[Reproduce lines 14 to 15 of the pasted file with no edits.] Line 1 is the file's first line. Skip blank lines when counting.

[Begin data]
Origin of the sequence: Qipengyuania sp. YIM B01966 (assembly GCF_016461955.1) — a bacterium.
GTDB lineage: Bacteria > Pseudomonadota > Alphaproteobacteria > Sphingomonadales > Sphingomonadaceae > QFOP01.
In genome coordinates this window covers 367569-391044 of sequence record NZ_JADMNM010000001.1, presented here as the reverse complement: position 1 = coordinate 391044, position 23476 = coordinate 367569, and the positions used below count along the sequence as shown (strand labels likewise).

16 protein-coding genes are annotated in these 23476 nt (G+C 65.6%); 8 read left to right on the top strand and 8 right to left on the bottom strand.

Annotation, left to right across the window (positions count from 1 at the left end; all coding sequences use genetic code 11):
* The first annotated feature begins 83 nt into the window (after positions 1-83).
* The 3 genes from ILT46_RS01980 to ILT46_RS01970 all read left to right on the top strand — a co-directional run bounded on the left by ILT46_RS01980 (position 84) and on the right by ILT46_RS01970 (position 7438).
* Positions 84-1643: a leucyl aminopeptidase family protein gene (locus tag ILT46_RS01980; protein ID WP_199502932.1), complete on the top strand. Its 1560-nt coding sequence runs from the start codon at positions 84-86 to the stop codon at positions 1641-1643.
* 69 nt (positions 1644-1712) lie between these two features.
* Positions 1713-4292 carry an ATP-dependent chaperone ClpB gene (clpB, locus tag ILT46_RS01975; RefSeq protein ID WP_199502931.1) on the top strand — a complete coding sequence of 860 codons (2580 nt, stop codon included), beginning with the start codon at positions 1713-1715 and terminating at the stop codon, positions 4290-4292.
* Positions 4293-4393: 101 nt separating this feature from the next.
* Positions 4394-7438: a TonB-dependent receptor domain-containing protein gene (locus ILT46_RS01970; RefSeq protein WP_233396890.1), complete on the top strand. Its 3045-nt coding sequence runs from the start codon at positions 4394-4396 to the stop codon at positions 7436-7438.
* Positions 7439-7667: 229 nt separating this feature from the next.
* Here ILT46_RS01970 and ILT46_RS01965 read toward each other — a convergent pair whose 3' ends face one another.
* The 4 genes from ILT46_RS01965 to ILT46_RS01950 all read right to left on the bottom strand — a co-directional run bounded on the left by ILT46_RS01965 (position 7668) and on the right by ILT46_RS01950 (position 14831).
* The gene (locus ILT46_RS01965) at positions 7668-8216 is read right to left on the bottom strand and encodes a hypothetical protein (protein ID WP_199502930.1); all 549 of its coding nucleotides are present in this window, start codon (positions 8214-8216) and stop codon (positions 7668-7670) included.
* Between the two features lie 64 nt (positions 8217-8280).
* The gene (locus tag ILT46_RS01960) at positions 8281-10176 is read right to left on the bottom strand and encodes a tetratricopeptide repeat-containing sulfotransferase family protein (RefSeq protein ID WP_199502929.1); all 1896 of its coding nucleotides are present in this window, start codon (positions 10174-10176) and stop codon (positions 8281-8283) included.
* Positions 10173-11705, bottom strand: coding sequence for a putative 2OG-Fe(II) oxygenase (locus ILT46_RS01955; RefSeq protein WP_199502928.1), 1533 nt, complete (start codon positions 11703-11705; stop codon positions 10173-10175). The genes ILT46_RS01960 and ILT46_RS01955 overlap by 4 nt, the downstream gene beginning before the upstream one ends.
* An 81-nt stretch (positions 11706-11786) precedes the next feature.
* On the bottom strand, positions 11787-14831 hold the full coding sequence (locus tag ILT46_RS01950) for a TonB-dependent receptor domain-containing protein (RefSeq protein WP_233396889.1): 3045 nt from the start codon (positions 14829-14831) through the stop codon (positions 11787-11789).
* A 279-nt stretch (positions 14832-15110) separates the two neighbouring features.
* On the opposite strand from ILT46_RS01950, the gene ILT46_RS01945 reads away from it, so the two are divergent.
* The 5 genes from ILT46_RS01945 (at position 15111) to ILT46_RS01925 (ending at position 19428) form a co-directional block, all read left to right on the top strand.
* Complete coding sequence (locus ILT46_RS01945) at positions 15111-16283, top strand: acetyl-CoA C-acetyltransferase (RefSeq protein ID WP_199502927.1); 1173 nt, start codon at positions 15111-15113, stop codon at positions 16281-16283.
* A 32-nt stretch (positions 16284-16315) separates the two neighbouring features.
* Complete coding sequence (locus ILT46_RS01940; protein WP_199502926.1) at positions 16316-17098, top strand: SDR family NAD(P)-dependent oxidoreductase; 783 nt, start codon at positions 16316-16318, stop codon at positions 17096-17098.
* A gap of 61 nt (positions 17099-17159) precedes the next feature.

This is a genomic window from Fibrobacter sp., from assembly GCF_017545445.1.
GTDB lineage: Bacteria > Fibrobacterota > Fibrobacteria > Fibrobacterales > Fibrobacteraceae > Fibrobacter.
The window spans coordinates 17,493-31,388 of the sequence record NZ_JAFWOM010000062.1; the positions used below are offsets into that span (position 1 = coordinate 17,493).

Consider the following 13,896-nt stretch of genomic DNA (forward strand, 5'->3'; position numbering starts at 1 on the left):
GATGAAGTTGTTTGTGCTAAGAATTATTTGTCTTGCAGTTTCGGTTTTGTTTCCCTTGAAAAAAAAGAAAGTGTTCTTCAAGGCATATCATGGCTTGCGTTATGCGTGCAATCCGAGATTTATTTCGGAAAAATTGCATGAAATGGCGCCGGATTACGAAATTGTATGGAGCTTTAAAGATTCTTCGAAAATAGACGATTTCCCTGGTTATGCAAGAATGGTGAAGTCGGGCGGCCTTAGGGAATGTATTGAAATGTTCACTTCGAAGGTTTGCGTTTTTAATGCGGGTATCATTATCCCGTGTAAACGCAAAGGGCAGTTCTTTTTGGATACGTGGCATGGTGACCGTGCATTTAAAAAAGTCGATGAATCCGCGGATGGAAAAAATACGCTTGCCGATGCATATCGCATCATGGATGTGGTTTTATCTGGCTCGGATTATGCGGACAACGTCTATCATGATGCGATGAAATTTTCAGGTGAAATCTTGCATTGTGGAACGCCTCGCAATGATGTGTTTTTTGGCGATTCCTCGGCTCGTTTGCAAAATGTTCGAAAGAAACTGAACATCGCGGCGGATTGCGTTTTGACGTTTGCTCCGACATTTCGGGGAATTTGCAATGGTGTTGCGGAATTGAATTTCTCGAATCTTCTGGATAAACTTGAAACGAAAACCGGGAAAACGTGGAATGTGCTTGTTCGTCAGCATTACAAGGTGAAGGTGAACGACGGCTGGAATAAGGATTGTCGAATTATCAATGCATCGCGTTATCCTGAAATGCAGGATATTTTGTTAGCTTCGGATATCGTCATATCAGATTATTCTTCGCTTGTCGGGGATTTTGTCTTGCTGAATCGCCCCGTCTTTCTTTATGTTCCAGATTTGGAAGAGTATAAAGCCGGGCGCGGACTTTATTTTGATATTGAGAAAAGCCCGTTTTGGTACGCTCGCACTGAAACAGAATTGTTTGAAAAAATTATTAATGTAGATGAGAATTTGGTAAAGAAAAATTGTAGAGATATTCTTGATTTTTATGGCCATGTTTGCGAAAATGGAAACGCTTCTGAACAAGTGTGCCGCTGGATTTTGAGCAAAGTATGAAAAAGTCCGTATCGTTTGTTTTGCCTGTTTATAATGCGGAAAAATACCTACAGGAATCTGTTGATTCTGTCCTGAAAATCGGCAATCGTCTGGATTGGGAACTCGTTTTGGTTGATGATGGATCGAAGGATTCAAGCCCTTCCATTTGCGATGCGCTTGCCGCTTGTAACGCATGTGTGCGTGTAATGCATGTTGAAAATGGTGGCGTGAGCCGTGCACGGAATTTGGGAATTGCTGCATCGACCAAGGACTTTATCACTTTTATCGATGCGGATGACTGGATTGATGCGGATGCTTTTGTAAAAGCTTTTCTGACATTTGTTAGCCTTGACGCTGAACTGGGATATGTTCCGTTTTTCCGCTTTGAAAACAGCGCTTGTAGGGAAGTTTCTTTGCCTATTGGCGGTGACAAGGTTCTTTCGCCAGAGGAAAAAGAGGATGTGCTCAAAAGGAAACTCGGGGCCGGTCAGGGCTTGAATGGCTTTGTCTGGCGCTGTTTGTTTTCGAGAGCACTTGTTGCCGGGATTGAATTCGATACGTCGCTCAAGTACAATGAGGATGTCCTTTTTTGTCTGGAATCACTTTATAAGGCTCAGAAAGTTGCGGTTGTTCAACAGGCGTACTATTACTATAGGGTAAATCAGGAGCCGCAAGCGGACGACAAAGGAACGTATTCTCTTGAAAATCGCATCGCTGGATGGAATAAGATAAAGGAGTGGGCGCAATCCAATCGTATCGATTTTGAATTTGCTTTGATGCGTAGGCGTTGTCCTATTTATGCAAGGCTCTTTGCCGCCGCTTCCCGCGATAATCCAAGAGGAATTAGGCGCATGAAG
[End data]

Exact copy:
* Here ILT46_RS01970 and ILT46_RS01965 read toward each other — a convergent pair whose 3' ends face one another.
* The 4 genes from ILT46_RS01965 to ILT46_RS01950 all read right to left on the bottom strand — a co-directional run bounded on the left by ILT46_RS01965 (position 7668) and on the right by ILT46_RS01950 (position 14831).